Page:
KANSAS CITY, Mo. — Not talking about gender dysphoria – feelings of distress regarding gender identity and sex assigned at birth – can be detrimental, according to one Kansas Citian.
“You have to talk about it. You have to bring it up. It has to be a topic of conversation," Josiah Alvidrez said, "and if you have the ability to help – then do that.“
It's that message of being the change that spearheaded the Gender-Affirmation Project at Kansas City's Center for Inclusion (KCCI), of which Alvidrez is an applicant. The project is intended to help trans, non-binary, gender non-conforming and gender-diverse people in need by providing a $1,000 grant to help pay for gender-affirming surgery.
For Riley Long, it's a passion project – one Long helped start after he fundraised the money for his own surgery.
“My surgery was about $7,500," Long, also KCCI vice president, said. "So looking at that and being like, 'How do I come up with all that money?' and you don’t want to wait a long time for it either because it’s something that affects you every single day, having gender dysphoria."
Dr. Angela Turpin, a pediatric endocrinologist with Children's Mercy Hospital's Gender Pathways Services, said the project's efforts to raise money for these surgeries is huge.
"We know from various studies that anywhere from 40-60% of transgender individuals who are not provided gender-affirming care will attempt or have attempted suicide," Turpin said.
Gender-affirming surgery changes a person's sexual characteristics to better reflect their gender identity. It's a journey Turpin said is life-altering and she hopes others understand the gravity of.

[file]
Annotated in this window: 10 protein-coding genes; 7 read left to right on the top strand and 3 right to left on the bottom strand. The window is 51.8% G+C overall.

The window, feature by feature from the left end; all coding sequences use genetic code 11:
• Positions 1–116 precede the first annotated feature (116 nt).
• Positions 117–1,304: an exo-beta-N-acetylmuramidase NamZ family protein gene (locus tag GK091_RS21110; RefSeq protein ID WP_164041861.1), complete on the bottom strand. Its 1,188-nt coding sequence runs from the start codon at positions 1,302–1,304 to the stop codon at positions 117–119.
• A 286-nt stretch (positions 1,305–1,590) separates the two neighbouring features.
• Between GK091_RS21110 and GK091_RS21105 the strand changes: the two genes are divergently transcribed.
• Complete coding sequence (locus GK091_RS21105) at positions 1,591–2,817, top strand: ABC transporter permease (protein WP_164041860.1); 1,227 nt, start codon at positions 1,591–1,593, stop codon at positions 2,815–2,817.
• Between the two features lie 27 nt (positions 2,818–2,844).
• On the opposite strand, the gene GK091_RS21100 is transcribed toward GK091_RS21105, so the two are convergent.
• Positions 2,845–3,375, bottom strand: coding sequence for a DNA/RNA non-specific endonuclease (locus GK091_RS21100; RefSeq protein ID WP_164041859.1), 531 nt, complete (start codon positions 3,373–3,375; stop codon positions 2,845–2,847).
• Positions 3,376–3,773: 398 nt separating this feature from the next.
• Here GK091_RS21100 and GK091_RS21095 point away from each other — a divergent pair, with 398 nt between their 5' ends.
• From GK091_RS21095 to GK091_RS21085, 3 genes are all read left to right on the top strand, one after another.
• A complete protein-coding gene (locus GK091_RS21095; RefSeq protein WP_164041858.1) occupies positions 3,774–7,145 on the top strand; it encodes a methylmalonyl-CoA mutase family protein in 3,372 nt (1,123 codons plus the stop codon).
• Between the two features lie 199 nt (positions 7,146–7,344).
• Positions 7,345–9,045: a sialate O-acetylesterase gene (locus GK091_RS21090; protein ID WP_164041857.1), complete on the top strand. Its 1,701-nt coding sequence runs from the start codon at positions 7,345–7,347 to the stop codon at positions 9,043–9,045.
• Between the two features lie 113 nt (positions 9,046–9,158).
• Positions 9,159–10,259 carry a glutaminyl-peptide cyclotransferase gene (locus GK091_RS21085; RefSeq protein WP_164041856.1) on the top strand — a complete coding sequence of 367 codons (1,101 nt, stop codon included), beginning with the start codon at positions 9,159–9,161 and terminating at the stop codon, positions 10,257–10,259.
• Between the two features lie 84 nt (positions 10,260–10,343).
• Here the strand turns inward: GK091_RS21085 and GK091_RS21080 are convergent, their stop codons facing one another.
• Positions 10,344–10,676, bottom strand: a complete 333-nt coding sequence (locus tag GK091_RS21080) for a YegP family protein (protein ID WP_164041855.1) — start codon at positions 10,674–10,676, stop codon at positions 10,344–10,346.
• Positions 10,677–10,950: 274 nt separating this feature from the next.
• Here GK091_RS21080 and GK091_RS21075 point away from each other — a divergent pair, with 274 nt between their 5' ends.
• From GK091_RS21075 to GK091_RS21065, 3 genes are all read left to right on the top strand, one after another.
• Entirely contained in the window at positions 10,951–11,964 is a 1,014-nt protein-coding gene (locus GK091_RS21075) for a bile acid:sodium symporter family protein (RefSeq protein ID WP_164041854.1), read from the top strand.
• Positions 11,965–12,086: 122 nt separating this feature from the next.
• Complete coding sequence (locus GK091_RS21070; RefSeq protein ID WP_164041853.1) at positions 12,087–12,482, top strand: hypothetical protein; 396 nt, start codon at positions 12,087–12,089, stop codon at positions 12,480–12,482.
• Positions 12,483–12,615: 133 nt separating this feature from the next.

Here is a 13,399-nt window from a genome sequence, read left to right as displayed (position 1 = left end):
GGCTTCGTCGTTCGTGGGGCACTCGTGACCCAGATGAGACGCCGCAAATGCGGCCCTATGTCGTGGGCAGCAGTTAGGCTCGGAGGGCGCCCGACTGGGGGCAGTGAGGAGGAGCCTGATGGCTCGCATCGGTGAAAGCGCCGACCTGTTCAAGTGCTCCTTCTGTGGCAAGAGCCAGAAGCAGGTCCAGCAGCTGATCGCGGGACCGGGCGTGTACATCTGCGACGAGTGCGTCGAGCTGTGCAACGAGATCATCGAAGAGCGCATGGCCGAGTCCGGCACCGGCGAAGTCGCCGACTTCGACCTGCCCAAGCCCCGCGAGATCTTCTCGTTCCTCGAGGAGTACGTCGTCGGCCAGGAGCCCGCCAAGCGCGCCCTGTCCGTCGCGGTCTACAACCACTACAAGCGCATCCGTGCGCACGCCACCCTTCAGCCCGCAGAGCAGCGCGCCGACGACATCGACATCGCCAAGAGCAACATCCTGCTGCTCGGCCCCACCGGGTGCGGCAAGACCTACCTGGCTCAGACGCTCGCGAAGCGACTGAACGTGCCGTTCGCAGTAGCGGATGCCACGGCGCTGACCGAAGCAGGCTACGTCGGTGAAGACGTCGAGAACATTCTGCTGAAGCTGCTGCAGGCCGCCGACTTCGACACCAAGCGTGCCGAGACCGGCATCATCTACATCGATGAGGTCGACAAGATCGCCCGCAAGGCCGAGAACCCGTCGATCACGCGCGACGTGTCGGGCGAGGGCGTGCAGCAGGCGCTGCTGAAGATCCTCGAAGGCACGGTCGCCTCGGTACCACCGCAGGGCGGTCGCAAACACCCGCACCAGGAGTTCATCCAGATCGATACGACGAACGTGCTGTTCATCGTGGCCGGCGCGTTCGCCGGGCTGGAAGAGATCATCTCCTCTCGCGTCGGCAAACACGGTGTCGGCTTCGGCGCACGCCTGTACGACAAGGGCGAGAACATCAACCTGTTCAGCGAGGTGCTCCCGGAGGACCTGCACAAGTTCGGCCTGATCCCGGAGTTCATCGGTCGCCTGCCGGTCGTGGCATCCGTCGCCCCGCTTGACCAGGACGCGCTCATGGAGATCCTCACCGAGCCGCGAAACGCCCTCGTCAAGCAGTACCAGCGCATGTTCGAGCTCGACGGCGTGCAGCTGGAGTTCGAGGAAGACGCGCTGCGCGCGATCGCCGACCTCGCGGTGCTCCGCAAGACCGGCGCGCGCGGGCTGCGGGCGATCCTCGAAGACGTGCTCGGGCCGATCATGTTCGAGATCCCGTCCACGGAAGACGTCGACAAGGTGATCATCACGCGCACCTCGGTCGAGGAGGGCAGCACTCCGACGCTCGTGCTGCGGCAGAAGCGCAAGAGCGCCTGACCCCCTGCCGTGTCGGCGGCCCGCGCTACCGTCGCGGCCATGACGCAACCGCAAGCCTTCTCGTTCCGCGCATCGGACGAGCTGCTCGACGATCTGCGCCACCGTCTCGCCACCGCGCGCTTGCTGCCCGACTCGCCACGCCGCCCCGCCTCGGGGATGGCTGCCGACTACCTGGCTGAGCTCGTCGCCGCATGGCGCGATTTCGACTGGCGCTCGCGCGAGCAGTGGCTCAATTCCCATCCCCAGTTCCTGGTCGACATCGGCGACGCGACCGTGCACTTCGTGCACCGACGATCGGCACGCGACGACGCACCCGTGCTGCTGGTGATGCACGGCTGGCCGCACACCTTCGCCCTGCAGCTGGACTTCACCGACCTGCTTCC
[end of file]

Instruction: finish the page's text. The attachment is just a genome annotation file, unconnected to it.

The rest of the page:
“To get people to recognize that – that it changes that person's entire trajectory on their life, what they are able to accomplish and what they are able to contribute to society can really be impacted by that one surgery,“ Turpin said.
Long attested to that.
“Being trans isn’t always the first thing that I necessarily like to talk about with people," Long said. "It’s not the most important thing about me. But being able to be comfortable in your body, like I said before is life saving... life changing.“
Long wants to help provide that potentially life-saving procedure for someone else now. Like Alvidrez.
“Being able to actually try and get it and know that it may be a possibility, it gives you hope," Alvidrez said, "and a lot of times in these situations you just don’t necessarily have it. Knowing the struggle that it is and having those thoughts of, 'How am I going to do this? How is this a possibility?' [and] being able to kind of hush those for someone else is also something that feels amazing.“
The deadline to apply for grant is Sept. 1.
The winner will be chose at random. Then, funds will be send directly to the surgeon or facility performing the surgery and are intended for use within 12 months.
Anyone under the trans umbrella who is 18 years old or older in the Kansas City metro area is eligible to receive funding from the Gender Affirmation Project.
“Everybody needs community," Alvidrez said. "Everybody needs someone to kind of be there with them, and if you have the ability to do so, there’s just no reason why not."
After opening the application period and the crowdfunding site, the $1,000 fundraising goal was reached within a week. Organizers said if enough money is raised between now and Sept. 1, there's a potential for multiple recipients.
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